The sound quality from the optional Mark Levinson system is fantastic, especially when a CD is playing. Combined with the sound-absorbing measures in the ES 330 cabin, it provides the audiophile with crisp, clear highs and lows and enveloping mid range. While the standard audio system is rated at 0.1 total harmonic distortion, the Mark Levinson system generates just 0.01 THD. If you like technology and music and can justify its considerable cost ($3,100), our recommendation is to spring for the navigation/Mark Levinson option, then spend some time in the driveway with the owner's manual open. Satellite radio and a six-disc CD changer are available on 2005 models.

Thankfully, the climate control system is not integrated into the navigation system. Instead, it features separate controls below the navigation display that are clearly marked and easy to operate. It's an elegantly designed system with dual zones and nicely integrated switches for the seat heaters. A small display indicates whether the passenger airbag is enabled, a comforting safety feature, though we confess we grew tired of seeing the illuminated indicators. At the top of the center dash area is a small digital clock that's straightforward and easy to set, though it lacks the elegance of Infiniti's analog clocks.

The center console features a storage box with a power outlet, and two conveniently placed cup holders with adjustable rings. There's a purse hanger in the front passenger footwell, and two retractable coat hooks in the rear. Power windows with auto up/down with jam protection are used at all locations. Retained accessory power allows operation of the power windows and power moonroof after turning off ignition, but not the audio or navigation systems.

Trunk volume is comparable to the class, and considerably larger than that of the Mercedes C-Class sedans. A cargo net is available, but costs extra. Driving Impressions
The Lexus ES 330 delivers a smooth, refined driving experience with a smooth engine and transmission, a smooth-riding suspension, smooth brakes, and extensive measures designed to reduce noise, vibration and harshness.

The 3.3-liter V6 engine produces 225 horsepower and 240 pound-feet of torque and gives the car responsive performance in everyday driving situations. The ES 330 can accelerate from 0 to 60 mph in 7.2 seconds, according to Lexus. The ES 330 has an EPA City/Highway fuel economy rating of 20/29 mpg and is certified by the government as an Ultra Low Emissions Vehicle (ULEV II).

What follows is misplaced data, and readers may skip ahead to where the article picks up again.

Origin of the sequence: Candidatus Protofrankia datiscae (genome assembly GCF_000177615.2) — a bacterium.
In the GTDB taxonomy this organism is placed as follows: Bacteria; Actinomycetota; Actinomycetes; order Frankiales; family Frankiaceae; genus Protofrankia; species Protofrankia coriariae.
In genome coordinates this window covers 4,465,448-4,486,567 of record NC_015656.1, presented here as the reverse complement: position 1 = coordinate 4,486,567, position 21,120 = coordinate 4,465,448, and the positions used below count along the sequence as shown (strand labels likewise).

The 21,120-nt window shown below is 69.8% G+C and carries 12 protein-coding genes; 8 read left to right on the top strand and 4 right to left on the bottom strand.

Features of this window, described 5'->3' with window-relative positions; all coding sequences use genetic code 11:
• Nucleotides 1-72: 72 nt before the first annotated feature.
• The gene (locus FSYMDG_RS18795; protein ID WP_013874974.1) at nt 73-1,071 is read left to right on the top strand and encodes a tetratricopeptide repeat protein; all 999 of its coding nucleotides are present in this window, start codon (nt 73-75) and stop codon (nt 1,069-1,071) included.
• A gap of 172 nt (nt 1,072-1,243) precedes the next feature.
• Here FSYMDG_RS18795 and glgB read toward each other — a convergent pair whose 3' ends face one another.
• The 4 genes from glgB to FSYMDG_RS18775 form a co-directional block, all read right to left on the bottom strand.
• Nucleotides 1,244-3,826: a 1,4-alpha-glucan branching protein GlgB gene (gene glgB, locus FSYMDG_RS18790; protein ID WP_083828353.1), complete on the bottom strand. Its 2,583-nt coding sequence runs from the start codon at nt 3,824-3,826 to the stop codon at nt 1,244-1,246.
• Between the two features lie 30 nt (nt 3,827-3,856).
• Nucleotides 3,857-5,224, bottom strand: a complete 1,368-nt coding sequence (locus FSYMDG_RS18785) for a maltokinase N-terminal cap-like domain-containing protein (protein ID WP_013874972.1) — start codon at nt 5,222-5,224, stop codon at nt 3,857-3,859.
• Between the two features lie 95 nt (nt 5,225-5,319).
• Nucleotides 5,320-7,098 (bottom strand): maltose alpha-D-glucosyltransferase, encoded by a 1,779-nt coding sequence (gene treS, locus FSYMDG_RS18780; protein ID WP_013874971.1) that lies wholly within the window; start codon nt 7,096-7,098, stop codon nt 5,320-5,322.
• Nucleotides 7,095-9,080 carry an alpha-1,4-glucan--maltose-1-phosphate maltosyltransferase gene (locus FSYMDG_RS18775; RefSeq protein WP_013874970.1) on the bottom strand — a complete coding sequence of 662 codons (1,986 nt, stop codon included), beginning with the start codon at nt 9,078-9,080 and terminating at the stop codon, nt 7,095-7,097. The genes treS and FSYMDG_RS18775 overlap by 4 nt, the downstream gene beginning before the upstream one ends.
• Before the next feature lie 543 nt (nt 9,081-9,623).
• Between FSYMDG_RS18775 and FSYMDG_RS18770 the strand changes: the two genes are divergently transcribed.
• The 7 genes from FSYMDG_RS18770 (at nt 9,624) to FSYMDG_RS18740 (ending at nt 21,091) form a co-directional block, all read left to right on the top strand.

The transmission shifts very smoothly. Upshifts in normal, everyday driving are almost invisible. Yet it delivers responsive shifts when driving aggressively. The gated shifter allows manual shifting and an indicator displays the selected gear on the instrument panel, but shifting manually is a clunky proposition due to the gates and we preferred leaving it in Drive.

The ES 330's suspension is tuned for a smooth ride. It filters out vibration and contributes to the ES 330's exceptional quiet and smoothness. The four-wheel independent strut suspension gives it precise handling with minimal body roll (lean). The speed-sensitive power-assisted rack-and-pinion steering has a very nice touch: light, but with good feel, effortless around town. There is very little, if any, torque steer. Overall, the ES 330 handles well, but it is tuned more for ride quality than sporty handling. Its front-wheel-drive layout and front-heavy weight distribution (61 percent front/39 percent rear) limit its cornering potential. Serious driving enthusiasts may prefer the similarly priced IS 300 with rear-wheel drive, but the IS 300 doesn't offer the smooth ride quality, amenities, and overall refinement of the ES 330. Most drivers will be happier with the ES 330. The standard 16-inch wheels come with all-season tires (215/60VR16). The optional 17-inch wheels should provide sportier handling with a choice of all-season or summer tires with slightly lower profile sidewalls (215/55VR17).

The optional Adaptable Variable Suspension ($620) is worthwhile for drivers interested in adjusting handling and ride quality to suit conditions or mood. The system automatically and continuously changes the shock absorber damping rate at each wheel in response to road conditions, vehicle speed, and steering and braking inputs. Overall, the system is tuned very nicely, and provides a great ride under all conditions. The driver can switch among four stiffness settings by moving a thumb wheel on the center console. The firm setting is relatively firm, but not as firm as a sports suspension: It tightens up transient response (quick lane-change maneuvers) but transmits more vibration into the cabin when driving on rough neighborhood roads; it works best when driving at high speeds or when whipping along mountain roads. The softest setting works very well at low speeds in the neighborhood, filtering out all of these undulations, and we liked using it for that, but it's on the squishy side for other conditions. The middle two settings were just right everyday driving conditions.